This briefing is a collaboration between NRGI and IISD, which has also published it. The briefing draws key findings from the National Oil Companies and Climate Change discussion series, co-organized by NRGI and IISD.
National oil companies are the “hidden half” of the global oil industry. The authors of this briefing write that climate and development advocates who seek to reduce fossil fuel supply and promote sustainable economies must engage with these state-owned companies, many of which are based in countries with high levels of poverty. In the briefing the authors share five ideas for engagement:
1. National oil companies are national. Engaging with them means engaging with the ambitions of their countries' governments and citizens.
- National oil companies (NOCs) are central to their countries’ economic systems, and national governments and other domestic actors exert the most influence on them.
- To encourage climate reform among NOCs, acknowledge NOCs’ public roles and the challenges and opportunities facing their countries.
2. Interests cloud perception of risks. National oil companies and their governments don't fully appreciate the economic risks associated with their investments.
- The energy transition creates huge risks for many NOCs, but decision makers don’t perceive them while their interests and incentives are tied to the status quo.
- Address these biases by helping leaders to see the positive potential in creating and thriving in a low-carbon future, and empowering NOC and government leaders to succeed in it.
3. Economic development matters. National oil companies won’t change without public pressure and international support to diversify their countries’ economies.
- Reducing NOC oil production without an alternative to fill the resulting economic void would harm vulnerable people in oil-producing countries. Despite many promises and plans, diversification efforts have made little progress, due to structural barriers at both domestic and international levels, and lack of serious political commitment.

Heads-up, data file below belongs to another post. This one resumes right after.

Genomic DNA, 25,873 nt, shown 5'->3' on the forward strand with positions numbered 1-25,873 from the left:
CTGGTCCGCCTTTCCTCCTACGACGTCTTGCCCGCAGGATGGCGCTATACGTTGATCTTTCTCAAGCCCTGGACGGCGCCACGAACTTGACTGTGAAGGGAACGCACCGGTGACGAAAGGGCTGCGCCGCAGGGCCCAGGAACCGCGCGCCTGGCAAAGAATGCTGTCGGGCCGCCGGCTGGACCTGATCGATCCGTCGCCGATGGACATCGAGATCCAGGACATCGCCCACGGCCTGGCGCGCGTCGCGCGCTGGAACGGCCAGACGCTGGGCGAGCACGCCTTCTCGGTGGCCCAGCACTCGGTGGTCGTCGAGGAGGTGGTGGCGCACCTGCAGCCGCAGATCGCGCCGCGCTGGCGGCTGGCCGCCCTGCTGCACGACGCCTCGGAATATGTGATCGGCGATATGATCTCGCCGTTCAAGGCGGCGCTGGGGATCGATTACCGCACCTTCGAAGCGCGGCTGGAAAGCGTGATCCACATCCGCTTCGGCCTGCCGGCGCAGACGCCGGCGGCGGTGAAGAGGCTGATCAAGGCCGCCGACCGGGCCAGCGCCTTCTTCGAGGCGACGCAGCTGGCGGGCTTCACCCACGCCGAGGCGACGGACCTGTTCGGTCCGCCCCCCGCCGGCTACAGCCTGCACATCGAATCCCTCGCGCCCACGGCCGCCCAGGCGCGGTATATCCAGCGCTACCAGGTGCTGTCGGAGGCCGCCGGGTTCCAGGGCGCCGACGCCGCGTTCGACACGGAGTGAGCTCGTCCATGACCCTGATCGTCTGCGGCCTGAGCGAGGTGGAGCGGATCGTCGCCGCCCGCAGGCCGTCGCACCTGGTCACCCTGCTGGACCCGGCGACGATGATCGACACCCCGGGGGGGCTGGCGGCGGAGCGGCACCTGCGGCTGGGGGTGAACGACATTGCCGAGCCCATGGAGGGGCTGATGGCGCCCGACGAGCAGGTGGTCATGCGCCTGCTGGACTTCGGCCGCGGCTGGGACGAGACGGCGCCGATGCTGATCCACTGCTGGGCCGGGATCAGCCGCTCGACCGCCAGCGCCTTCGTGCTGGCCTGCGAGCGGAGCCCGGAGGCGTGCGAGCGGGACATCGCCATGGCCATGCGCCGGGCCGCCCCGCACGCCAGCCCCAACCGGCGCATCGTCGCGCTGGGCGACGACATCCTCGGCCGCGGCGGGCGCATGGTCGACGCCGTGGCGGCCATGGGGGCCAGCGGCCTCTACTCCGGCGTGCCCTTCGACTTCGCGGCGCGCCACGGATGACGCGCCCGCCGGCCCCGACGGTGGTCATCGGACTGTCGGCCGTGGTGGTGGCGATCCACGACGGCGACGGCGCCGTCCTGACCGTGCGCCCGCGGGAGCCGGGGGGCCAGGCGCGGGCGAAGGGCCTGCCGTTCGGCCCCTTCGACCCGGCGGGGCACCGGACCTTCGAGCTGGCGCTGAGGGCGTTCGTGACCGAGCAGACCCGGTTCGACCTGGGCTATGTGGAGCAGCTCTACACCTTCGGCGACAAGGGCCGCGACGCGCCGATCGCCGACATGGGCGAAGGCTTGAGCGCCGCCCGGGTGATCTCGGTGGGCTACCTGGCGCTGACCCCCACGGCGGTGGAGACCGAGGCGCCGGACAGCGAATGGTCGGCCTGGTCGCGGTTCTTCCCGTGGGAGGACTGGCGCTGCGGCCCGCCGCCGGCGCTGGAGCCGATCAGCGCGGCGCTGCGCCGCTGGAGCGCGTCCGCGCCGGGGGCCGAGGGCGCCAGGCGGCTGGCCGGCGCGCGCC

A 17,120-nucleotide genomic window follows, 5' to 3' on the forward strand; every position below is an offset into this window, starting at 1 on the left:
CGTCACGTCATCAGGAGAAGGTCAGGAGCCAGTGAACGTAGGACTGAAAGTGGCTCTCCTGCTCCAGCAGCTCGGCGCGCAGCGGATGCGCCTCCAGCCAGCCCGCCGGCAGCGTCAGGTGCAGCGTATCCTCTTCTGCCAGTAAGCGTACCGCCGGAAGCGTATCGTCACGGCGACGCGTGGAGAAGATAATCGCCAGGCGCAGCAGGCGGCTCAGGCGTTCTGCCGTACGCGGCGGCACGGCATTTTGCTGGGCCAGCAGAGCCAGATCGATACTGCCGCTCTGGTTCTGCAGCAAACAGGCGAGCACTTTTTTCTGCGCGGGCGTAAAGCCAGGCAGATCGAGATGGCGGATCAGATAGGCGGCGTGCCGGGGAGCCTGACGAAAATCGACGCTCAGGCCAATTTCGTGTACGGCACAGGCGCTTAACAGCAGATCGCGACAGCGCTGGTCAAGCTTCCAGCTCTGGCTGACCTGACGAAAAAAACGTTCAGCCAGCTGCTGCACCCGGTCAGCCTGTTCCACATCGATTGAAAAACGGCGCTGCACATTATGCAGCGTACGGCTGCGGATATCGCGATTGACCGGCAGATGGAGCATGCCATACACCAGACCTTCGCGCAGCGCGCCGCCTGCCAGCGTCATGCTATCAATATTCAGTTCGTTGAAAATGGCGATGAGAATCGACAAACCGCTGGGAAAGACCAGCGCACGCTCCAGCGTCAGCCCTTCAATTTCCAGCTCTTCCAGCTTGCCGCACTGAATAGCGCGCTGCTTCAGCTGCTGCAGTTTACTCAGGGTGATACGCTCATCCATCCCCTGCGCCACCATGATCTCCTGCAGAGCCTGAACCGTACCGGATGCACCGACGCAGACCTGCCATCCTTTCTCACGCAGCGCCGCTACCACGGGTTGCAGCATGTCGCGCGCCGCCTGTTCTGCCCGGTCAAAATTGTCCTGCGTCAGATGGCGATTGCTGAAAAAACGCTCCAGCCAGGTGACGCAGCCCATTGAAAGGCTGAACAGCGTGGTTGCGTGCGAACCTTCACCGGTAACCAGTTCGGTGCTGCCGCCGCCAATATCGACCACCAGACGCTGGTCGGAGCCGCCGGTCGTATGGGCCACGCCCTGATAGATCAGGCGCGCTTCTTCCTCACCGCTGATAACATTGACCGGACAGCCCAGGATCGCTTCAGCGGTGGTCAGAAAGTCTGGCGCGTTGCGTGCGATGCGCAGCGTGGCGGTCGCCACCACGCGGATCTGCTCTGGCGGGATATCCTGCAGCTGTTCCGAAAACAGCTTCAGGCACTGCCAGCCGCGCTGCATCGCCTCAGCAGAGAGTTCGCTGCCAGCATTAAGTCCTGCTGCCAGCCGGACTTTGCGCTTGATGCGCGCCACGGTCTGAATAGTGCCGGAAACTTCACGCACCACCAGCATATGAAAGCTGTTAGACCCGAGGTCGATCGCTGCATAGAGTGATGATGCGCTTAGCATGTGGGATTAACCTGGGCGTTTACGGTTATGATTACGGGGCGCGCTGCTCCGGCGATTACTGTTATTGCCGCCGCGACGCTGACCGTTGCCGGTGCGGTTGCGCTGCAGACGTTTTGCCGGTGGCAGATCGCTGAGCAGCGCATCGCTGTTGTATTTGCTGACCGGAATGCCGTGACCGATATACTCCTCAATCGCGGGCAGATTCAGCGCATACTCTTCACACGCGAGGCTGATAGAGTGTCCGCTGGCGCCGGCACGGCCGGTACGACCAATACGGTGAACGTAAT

- Build public pressure in producing countries to drive real action on diversification, and help create an enabling environment while sharing positive lessons across countries.
4. National oil companies differ. Climate and development advocates should tailor their strategies to distinct types of national oil companies, which present varying opportunities and challenges for reform.
- NOCs vary along five dimensions that impact their reform potential: scope of climate impacts, production cost, home economy dependence on oil, national income level and openness to external influence.
- Examine NOCs along these dimensions to design strategies that maximize impact on climate and development.
5. Renewable energy can be an opportunity or an obstacle. National oil company investment in renewables can boost the energy transition and give NOCs a stake in it, but can be counter-productive in some cases.
- Some NOCs are pursuing investments in renewable energy. Sometimes, these efforts can bolster clean energy and give an NOC a stake in the energy transition, making the company less likely to resist change.
- Think carefully, however, before pushing for a central role for an NOC in a country’s renewables plans. Many NOCs lack the financial, institutional and technical capacities and incentives to drive renewable energy growth, and there is a danger of crowding out other public and private actors.
The authors also map NOCs along several key dimensions: